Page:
Questions 9 & 10 were the demographics we discussed in the first part of this article.
So there you have it. It’s been almost a month since the 2014 Boston Marathon. I hope everyone is recovered and looking forward to a long enjoyable summer of running.
Last week I posted a survey asking if you felt like a runner, or a person who runs. If you keep at it long enough, running becomes part of your identity. It not only consumes your time but excites your imagination, hopes and dreams.
Becoming a runner sneaks up on you. In 2003 I naively signed up to run a marathon, having no clue what it was all about. Over the next few years I ran a few more marathons and then started to run 5Ks, 10Ks and half-marathons.
I joined a gym so I could use a treadmill in bad weather and also joined a running club. I’m pretty sure that anyone who knows me thinks of me as a runner. I really can’t go more than a few days without running before I get a little cranky. A friend of mine says that being able to control your pace and not always running as fast as you can defines you as a runner. I don’t quite meet his definition of a runner but, yeah, I do feel like I’m a runner.
15 people responded to the survey and this time that number does not include me! Everyone did not respond to all of the questions and multiple answers were allowed. Percentages are based on the number of people responding and not the number of answers. So the math may be a little kludgy.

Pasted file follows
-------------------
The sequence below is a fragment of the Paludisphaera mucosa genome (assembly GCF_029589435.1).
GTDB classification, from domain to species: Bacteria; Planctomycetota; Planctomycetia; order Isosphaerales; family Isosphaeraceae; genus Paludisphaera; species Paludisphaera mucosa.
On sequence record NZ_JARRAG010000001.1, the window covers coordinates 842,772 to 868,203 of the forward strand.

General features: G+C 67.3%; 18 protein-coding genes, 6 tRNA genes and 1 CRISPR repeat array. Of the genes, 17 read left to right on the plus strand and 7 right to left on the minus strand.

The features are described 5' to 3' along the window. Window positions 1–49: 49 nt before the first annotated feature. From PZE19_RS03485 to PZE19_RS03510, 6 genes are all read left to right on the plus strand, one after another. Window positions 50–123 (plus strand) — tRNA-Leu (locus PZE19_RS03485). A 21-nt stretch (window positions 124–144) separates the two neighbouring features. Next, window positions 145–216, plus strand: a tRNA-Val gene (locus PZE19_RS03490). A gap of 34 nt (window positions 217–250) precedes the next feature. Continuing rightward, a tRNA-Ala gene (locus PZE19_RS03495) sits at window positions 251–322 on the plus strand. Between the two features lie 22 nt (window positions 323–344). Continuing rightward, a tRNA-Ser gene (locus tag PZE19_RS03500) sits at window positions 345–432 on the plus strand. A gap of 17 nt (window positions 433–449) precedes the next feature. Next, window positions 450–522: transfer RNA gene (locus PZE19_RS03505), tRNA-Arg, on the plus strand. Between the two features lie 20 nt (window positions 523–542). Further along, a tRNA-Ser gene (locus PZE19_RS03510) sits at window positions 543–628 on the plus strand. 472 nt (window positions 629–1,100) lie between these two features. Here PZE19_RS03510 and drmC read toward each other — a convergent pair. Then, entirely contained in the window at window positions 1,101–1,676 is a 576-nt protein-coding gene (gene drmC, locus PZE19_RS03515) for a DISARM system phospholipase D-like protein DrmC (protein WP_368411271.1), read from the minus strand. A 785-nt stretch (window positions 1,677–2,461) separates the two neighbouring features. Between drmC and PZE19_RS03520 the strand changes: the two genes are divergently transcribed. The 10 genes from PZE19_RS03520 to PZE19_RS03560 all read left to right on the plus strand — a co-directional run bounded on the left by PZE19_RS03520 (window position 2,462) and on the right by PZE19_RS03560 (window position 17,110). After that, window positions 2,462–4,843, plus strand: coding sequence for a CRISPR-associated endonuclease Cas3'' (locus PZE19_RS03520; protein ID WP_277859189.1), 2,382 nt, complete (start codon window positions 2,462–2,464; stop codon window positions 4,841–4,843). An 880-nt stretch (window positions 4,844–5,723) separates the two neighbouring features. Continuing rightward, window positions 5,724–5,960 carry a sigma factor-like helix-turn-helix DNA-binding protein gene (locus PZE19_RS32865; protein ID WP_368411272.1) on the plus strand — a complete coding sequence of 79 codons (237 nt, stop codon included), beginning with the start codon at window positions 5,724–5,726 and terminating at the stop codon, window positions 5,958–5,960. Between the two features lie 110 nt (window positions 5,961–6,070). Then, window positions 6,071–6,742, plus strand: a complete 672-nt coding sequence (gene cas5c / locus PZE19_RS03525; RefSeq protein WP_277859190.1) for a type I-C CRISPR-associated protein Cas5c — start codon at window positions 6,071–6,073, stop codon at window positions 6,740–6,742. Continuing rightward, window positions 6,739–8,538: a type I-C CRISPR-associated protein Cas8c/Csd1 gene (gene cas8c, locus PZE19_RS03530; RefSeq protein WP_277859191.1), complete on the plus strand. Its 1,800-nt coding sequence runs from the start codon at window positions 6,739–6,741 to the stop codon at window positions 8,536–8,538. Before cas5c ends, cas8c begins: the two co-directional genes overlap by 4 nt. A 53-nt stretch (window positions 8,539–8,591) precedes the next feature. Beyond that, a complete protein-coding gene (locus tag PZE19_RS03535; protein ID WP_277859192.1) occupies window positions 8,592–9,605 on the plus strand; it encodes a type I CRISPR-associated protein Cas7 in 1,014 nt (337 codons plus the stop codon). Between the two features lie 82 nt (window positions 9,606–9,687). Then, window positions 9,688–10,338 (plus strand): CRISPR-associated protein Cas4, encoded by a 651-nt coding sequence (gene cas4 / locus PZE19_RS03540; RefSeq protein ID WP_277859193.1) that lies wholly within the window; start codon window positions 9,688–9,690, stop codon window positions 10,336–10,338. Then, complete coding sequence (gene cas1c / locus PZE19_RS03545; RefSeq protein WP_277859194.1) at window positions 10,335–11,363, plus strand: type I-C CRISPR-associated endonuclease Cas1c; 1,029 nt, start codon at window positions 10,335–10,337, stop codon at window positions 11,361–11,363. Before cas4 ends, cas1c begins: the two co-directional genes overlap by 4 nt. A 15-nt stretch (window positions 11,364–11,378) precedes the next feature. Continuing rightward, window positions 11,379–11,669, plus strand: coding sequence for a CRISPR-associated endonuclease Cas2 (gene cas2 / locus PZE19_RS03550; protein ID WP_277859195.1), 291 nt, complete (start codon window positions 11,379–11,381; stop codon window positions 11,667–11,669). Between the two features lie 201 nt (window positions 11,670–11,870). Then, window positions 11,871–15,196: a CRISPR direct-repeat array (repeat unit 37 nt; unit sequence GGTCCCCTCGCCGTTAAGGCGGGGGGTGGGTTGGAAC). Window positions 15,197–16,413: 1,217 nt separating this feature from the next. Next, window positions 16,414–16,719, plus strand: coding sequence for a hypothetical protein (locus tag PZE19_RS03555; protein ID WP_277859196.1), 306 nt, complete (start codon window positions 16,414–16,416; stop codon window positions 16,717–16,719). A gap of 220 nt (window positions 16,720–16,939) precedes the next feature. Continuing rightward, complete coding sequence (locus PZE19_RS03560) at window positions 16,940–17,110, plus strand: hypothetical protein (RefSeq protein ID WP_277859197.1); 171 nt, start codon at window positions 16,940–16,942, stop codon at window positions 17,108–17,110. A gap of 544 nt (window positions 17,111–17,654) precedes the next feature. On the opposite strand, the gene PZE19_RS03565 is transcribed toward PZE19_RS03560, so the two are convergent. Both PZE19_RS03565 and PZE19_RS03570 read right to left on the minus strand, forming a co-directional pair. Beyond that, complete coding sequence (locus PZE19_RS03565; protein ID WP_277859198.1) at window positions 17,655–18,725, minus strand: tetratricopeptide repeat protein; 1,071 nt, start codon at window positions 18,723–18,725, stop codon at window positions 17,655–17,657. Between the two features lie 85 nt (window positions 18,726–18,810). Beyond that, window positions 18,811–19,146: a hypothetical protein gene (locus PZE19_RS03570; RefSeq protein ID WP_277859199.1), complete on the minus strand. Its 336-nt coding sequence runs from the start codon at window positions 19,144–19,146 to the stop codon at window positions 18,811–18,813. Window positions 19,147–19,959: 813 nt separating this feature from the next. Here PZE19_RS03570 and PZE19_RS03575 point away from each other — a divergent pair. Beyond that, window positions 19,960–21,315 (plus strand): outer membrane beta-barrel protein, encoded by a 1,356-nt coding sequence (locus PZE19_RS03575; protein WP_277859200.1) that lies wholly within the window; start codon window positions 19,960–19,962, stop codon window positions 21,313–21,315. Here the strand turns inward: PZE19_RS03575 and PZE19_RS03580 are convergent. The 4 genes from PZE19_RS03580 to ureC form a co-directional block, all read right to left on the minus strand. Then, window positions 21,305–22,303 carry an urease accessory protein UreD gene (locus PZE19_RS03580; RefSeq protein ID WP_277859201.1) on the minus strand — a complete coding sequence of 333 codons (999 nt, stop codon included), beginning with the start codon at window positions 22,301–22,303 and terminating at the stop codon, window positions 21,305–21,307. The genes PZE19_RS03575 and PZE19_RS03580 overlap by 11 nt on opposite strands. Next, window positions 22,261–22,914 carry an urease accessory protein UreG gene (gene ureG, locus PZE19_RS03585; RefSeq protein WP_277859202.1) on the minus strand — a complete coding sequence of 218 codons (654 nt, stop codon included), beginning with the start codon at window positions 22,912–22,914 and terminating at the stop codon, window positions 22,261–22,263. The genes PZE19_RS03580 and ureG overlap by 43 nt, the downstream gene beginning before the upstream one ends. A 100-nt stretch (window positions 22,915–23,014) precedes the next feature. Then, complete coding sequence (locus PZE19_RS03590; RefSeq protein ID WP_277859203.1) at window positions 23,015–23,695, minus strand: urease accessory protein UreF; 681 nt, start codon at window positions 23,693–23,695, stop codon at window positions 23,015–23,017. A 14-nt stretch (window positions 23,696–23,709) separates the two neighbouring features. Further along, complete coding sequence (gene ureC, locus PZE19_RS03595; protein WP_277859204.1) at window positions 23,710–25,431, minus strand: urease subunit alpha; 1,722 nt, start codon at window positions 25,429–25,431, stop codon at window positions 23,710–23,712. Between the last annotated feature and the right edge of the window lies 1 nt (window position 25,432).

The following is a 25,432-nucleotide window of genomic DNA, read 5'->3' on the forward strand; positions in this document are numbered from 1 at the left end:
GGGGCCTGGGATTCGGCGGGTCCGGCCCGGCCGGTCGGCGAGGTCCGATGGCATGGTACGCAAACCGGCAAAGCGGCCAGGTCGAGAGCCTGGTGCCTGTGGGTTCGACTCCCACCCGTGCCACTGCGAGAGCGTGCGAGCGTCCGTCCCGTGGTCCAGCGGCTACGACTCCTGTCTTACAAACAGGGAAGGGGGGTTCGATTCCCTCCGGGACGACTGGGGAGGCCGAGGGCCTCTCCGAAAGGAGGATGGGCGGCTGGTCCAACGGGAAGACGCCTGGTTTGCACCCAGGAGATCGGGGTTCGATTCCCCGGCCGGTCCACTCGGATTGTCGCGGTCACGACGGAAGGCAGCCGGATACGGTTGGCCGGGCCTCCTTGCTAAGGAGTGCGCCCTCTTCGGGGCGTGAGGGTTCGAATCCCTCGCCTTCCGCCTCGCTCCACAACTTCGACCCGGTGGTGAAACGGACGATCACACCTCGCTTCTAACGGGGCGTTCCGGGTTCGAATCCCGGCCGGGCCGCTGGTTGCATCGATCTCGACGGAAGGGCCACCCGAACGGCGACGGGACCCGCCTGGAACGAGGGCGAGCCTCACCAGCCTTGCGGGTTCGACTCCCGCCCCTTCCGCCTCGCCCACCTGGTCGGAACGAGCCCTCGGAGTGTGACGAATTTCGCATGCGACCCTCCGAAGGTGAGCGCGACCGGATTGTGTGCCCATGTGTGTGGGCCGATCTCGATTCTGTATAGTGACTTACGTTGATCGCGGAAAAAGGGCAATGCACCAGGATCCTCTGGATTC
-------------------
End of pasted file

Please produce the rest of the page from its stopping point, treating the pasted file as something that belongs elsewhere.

When did you first feel like a runner?
The first time I put on a pair of running shoes
After I ran my first race
After I achieved my first goal
After I set a new PR
I still don’t feel like a runner
Four people left comments on when they first felt like a runner:
When running became a consistent part of my lifestyle and when I began to consciously adjust my pace for specific workouts.
I first felt like a runner, when in fourth grade I destroyed the rest of the class in a 600-yard run in gym class. Up until that point, I had felt like an athletic failure in every other conventional sport that is typically offered to children (baseball, basketball, football, etc.)
When I won my first medal
When I could not go more than 3 days without running.
How many miles do you run per week when you are not training for a race?
Less than 10 miles
10 to 20 miles
20 to 30 miles
30 to 40 miles
Over 40 miles
10 out of 15 (66.6%) respondents run at least 20 miles per week and two runners maintain over 40 miles per week as their base mileage. I’m in the 20-30 miles per week range.
Do you incorporate a long run into your training when you are not training for a race?
Yes, under 10 miles
Yes 10 to 15 miles
Yes, over 15 miles
Just about everyone (93.3%) incorporates some sort of long run into their base mileage program. This can be difficult to do on an ongoing bases because the process of preparing to run, running and then getting home and taking a shower etc can easily take several hours. I know this is an addiction, but congrats!
Do you run with a club, group or a friend?
I run with my local running club
I have a group of friends or colleagues I run with
I have a friend or friends that I run with
I run with my spouse
I run with the dog
So no one runs with their spouse? I don’t either but I wish I could. Besides the bonding that runners experience on those long runs, running together could add years to both of your lives. I should have been clearer on the second answer. I meant to say “I have a group of friends or colleagues I run with at work.” I doubt anyone runs alone all of the time, but I should have given that option. Just in case. Since that wasn’t an option, I’d have to say this is a very social group!
Thanks to everyone who answered the survey, I hope it was fun. I hope everyone enjoys reading the results. As always, thank you for reading my blog.